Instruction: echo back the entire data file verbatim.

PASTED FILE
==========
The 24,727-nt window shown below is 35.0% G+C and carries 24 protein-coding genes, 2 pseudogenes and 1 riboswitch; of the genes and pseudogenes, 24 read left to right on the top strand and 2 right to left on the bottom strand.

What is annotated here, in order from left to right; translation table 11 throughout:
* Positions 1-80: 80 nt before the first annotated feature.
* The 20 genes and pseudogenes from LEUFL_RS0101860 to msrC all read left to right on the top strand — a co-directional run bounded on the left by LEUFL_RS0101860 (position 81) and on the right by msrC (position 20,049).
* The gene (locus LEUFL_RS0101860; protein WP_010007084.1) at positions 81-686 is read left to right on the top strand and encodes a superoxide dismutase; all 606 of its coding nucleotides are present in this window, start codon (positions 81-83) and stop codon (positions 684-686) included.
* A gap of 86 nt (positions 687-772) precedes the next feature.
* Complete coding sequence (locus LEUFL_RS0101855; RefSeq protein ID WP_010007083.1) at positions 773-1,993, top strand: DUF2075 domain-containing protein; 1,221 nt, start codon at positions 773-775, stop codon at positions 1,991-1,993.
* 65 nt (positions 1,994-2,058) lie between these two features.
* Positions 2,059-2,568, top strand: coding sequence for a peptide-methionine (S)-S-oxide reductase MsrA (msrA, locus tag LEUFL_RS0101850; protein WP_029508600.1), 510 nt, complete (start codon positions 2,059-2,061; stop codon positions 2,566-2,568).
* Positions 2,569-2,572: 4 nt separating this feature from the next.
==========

The 24,727-nt window shown below is 35.0% G+C and carries 24 protein-coding genes, 2 pseudogenes and 1 riboswitch; of the genes and pseudogenes, 24 read left to right on the top strand and 2 right to left on the bottom strand.

What is annotated here, in order from left to right; translation table 11 throughout:
* Positions 1-80: 80 nt before the first annotated feature.
* The 20 genes and pseudogenes from LEUFL_RS0101860 to msrC all read left to right on the top strand — a co-directional run bounded on the left by LEUFL_RS0101860 (position 81) and on the right by msrC (position 20,049).
* The gene (locus LEUFL_RS0101860; protein WP_010007084.1) at positions 81-686 is read left to right on the top strand and encodes a superoxide dismutase; all 606 of its coding nucleotides are present in this window, start codon (positions 81-83) and stop codon (positions 684-686) included.
* A gap of 86 nt (positions 687-772) precedes the next feature.
* Complete coding sequence (locus LEUFL_RS0101855; RefSeq protein ID WP_010007083.1) at positions 773-1,993, top strand: DUF2075 domain-containing protein; 1,221 nt, start codon at positions 773-775, stop codon at positions 1,991-1,993.
* 65 nt (positions 1,994-2,058) lie between these two features.
* Positions 2,059-2,568, top strand: coding sequence for a peptide-methionine (S)-S-oxide reductase MsrA (msrA, locus tag LEUFL_RS0101850; protein WP_029508600.1), 510 nt, complete (start codon positions 2,059-2,061; stop codon positions 2,566-2,568).
* Positions 2,569-2,572: 4 nt separating this feature from the next.